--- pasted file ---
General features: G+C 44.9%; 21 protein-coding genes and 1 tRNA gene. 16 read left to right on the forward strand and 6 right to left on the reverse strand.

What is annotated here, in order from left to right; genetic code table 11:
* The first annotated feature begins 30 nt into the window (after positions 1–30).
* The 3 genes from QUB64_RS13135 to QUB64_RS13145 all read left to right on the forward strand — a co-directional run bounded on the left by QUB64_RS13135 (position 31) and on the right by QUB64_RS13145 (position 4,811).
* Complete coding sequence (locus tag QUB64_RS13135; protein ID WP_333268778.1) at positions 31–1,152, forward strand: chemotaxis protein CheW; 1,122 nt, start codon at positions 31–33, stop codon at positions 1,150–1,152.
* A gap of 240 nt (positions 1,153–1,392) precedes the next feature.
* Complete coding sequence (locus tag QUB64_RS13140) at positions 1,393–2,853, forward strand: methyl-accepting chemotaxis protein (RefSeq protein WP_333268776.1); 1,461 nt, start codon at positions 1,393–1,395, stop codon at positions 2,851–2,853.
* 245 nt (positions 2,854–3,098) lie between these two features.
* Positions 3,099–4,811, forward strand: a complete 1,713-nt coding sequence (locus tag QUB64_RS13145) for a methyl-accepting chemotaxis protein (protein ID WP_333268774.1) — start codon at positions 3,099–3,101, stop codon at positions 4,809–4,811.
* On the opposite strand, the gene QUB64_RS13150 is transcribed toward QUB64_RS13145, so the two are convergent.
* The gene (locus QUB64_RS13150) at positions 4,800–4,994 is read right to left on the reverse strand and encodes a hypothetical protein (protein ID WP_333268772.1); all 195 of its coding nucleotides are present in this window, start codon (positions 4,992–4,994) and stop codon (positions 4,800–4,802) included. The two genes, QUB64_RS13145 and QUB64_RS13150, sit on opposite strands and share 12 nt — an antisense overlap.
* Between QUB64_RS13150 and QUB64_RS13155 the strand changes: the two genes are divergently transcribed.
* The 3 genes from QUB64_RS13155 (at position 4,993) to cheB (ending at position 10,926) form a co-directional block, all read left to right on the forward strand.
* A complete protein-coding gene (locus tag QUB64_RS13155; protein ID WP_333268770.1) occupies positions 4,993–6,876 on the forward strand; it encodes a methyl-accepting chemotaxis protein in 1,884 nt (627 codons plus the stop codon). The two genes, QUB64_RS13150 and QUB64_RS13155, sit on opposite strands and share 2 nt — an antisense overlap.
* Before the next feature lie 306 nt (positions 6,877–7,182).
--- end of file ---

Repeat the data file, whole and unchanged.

General features: G+C 44.9%; 21 protein-coding genes and 1 tRNA gene. 16 read left to right on the forward strand and 6 right to left on the reverse strand.

What is annotated here, in order from left to right; genetic code table 11:
* The first annotated feature begins 30 nt into the window (after positions 1–30).
* The 3 genes from QUB64_RS13135 to QUB64_RS13145 all read left to right on the forward strand — a co-directional run bounded on the left by QUB64_RS13135 (position 31) and on the right by QUB64_RS13145 (position 4,811).
* Complete coding sequence (locus tag QUB64_RS13135; protein ID WP_333268778.1) at positions 31–1,152, forward strand: chemotaxis protein CheW; 1,122 nt, start codon at positions 31–33, stop codon at positions 1,150–1,152.
* A gap of 240 nt (positions 1,153–1,392) precedes the next feature.
* Complete coding sequence (locus tag QUB64_RS13140) at positions 1,393–2,853, forward strand: methyl-accepting chemotaxis protein (RefSeq protein WP_333268776.1); 1,461 nt, start codon at positions 1,393–1,395, stop codon at positions 2,851–2,853.
* 245 nt (positions 2,854–3,098) lie between these two features.
* Positions 3,099–4,811, forward strand: a complete 1,713-nt coding sequence (locus tag QUB64_RS13145) for a methyl-accepting chemotaxis protein (protein ID WP_333268774.1) — start codon at positions 3,099–3,101, stop codon at positions 4,809–4,811.
* On the opposite strand, the gene QUB64_RS13150 is transcribed toward QUB64_RS13145, so the two are convergent.
* The gene (locus QUB64_RS13150) at positions 4,800–4,994 is read right to left on the reverse strand and encodes a hypothetical protein (protein ID WP_333268772.1); all 195 of its coding nucleotides are present in this window, start codon (positions 4,992–4,994) and stop codon (positions 4,800–4,802) included. The two genes, QUB64_RS13145 and QUB64_RS13150, sit on opposite strands and share 12 nt — an antisense overlap.
* Between QUB64_RS13150 and QUB64_RS13155 the strand changes: the two genes are divergently transcribed.
* The 3 genes from QUB64_RS13155 (at position 4,993) to cheB (ending at position 10,926) form a co-directional block, all read left to right on the forward strand.
* A complete protein-coding gene (locus tag QUB64_RS13155; protein ID WP_333268770.1) occupies positions 4,993–6,876 on the forward strand; it encodes a methyl-accepting chemotaxis protein in 1,884 nt (627 codons plus the stop codon). The two genes, QUB64_RS13150 and QUB64_RS13155, sit on opposite strands and share 2 nt — an antisense overlap.
* Before the next feature lie 306 nt (positions 6,877–7,182).